What was the most valuable thing you took from your internship experience?

Be genuine. There are so many people who will be catty, competitive and show-offy to fight to the top, but that will only get them so far. Hard work and passion will get you to where you need to be. Also, never expect that you think you know it all. Before CollegeFashionista, I thought I wanted to be a designer! This internship helped me learn otherwise.

How did you turn your internship into a job?

Turning my internship into a job at CollegeFashionista wasn’t something I planned for, although I definitely dreamed about it! I was the first employee to be hired by the Levin family, so I didn’t have anyone to emulate. I just fully dedicated myself to CollegeFashionista and always asked for more work. I tried to go above and beyond what was asked of me. I became an important part of the team through my work and passion for the company.

What role do you have within the company now?

I am the Social Media Director and Editorial Assistant. I manage all of CollegeFashionista’s social media platforms, operate the newsletter, help with special features on the website and work with the Head Style Gurus to spread the word about CollegeFashionista on campuses all over. Plus, there are always extra projects that come up on a daily basis depending on what’s happening in the office and on the site!

Give us one word to describe your workplace environment.

Dynamic. Everyday is different in the office, but it’s always fast-paced and full of energy. We work extremely hard but also manage to find the time for candy breaks and fun music.

What advice do you have for other interns?

Be genuine, work really hard and always say yes – you’ll figure out how to get it all done.

Sep24

Get Blogging

Blogging-TipsIf you’re hoping to break into a creative industry and are constantly trying to get your foot in the door, the first step to gain exposure is to start by branding yourself. I’m sure you’ve heard that a thousand times, but it’s really something that is necessary when you’re trying to establish a career for yourself. One of the most beneficial methods of doing that is to take your online presence to the next level. Sure, you have Facebook and Twitter, but a great way to get noticed is by having your own blog. Blogging can get you published on your own terms and to share your work with the world, whether you are a writer, videographer, photographer, or whatever field you may be in. Take initiative to get a blog up and running as a way to showcase your talent. You can build up your portfolio and direct potential employers to a URL in addition to a standard resume.

Blogging can also bring about tons of unique opportunities. You never know when a company might be looking for someone with your tone of writing and your perspective. It’s a tool that wasn’t accessible to people back in the day, so take advantage of what is available to you now. It’s simple and free, so why not? Here are some tips to help get the blog roll going.

Find your niche.

Decide what type of content your blog will consist of. Are you a sports fanatic? A movie buff? A fashionista? A tech wiz? Or even a combination. There are so many different topics that you can focus on, so find what suits your interests and let your creative juices flow. You could be as specific or as general as you’d like, just be true to yourself. Let your passion show through the content you create and people will take notice.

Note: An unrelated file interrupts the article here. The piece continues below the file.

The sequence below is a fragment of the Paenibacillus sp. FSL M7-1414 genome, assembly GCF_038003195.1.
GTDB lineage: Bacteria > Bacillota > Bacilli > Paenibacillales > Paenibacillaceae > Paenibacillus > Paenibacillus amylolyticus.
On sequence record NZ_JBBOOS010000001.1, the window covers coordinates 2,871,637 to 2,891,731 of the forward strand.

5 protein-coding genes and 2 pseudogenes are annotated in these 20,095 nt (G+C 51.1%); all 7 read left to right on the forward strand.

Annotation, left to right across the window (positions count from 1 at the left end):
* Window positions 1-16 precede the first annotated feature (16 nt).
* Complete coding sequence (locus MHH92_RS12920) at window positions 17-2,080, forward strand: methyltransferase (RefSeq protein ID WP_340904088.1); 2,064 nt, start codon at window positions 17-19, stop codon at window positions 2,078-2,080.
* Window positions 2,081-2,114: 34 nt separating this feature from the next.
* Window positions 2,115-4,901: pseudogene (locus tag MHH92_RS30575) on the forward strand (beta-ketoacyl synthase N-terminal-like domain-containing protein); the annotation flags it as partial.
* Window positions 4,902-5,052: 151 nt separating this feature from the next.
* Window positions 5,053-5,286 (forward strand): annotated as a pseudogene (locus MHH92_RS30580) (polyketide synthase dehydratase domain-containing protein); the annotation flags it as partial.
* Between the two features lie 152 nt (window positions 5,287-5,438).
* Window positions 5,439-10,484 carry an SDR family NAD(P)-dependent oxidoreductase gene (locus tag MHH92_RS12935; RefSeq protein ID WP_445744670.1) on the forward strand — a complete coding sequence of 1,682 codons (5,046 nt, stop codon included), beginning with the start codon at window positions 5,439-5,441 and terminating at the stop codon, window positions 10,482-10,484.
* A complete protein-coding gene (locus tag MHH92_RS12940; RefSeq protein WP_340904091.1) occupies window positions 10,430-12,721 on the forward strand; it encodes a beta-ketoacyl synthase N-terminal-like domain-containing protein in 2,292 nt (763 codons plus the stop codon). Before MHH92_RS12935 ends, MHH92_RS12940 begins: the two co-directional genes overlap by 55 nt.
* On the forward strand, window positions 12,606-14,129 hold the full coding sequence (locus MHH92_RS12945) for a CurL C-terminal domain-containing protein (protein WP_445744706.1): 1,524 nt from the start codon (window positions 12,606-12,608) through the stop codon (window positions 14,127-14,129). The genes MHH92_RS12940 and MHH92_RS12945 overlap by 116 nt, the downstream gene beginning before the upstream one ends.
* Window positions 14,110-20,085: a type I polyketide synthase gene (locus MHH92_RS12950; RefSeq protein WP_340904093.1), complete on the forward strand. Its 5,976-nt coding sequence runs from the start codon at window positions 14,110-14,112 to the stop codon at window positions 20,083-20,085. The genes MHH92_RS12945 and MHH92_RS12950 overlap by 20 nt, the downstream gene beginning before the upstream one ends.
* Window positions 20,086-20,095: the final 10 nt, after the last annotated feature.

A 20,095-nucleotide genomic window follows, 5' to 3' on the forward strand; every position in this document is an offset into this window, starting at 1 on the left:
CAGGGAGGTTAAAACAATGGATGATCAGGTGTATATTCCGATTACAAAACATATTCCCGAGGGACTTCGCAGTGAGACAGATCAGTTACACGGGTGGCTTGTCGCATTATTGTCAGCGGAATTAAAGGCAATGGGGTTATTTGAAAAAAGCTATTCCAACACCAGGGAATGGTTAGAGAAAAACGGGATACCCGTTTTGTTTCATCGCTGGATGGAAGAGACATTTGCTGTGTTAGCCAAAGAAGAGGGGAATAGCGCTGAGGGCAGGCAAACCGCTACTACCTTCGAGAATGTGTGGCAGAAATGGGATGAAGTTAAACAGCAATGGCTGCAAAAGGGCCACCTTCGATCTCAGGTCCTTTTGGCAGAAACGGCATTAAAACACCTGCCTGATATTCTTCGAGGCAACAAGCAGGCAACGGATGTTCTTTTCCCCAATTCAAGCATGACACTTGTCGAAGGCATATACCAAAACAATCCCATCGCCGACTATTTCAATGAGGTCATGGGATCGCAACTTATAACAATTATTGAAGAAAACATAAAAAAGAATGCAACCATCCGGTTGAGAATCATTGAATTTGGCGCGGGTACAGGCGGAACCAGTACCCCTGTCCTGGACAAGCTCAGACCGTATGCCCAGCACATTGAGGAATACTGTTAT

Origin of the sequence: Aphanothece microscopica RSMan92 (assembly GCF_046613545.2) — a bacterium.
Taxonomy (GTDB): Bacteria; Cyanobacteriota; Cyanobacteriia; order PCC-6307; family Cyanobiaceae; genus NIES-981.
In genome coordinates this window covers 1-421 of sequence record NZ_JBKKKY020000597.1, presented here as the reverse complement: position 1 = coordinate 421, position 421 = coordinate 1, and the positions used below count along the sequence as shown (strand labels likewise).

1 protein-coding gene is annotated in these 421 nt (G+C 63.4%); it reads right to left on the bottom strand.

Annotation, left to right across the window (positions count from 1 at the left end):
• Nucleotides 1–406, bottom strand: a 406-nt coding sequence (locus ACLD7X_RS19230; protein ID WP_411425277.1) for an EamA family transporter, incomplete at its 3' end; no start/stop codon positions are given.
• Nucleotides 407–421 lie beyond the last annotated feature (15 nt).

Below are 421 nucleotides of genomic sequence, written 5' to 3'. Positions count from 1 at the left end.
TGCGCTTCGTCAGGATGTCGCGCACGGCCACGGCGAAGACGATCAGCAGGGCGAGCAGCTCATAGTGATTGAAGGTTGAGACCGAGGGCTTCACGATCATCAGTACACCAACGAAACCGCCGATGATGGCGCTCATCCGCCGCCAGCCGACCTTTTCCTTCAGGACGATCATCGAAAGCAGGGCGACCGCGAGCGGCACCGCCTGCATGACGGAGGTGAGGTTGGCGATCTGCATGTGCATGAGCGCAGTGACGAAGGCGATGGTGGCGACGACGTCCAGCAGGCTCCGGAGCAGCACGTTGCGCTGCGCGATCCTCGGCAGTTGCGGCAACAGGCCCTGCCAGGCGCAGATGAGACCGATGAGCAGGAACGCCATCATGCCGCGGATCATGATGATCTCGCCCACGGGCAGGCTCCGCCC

Choose your platform.

Next, you might be wondering which blogging platform is right for you. From Blogger to WordPress to Tumblr, the list goes on. All of them have their pros and cons, but it really depends on your personal preferences. I’ve used multiple platforms and have found the one that is most comfortable for my style. I chose Blogger, but WordPress and Tumblr are both great options as well. Give them all a test run and it’ll be much easier to find one that works best for you. The great thing about having your own blog is that you have complete creative control and freedom to take it in whatever direction you want—you can play around with layouts, fonts, colors, the works.

Share, share, share.

Spread the content that you’ve worked so hard on producing! Share on all your social networks and get it out there. You can always use your different accounts to connect your work. Write a blog post, tweet about it, post it on Facebook, the more the merrier. You’ll gain more exposure and bring in a wider audience. Although, you must keep in mind that people like unique content, not spam. Show your readers the value of your content.

Collaborate and connect.

With so many people now online, it’s so easy to find others with similar interests and connect with them over the web. Having a blog instantly makes you a part of a blogging community, which is great for meeting new people and engaging in interesting conversations, all while building up your own brand. Join different groups and take part in Twitter chats to find other bloggers who you could potentially collaborate with in the future. You really never know who you might meet and where these connections could lead.

Be consistent.

Once you’ve got your blog up and running, stay committed. You’re building up an audience now, who want to follow what you have to say, so be actively posting. You have this awesome voice and perspective, so put in the effort to make your blog as great as it can possibly be. Keep it up-to-date and always post fresh content to keep your readers coming back. Soon enough, you’ll gain an audience that is eager to see what you post next.

I hope this has inspired you to start up your own blog. Don’t worry if it’s just your friends and family reading in the beginning—you’ve got to start somewhere! It’s definitely worth it, so get on it. Happy blogging!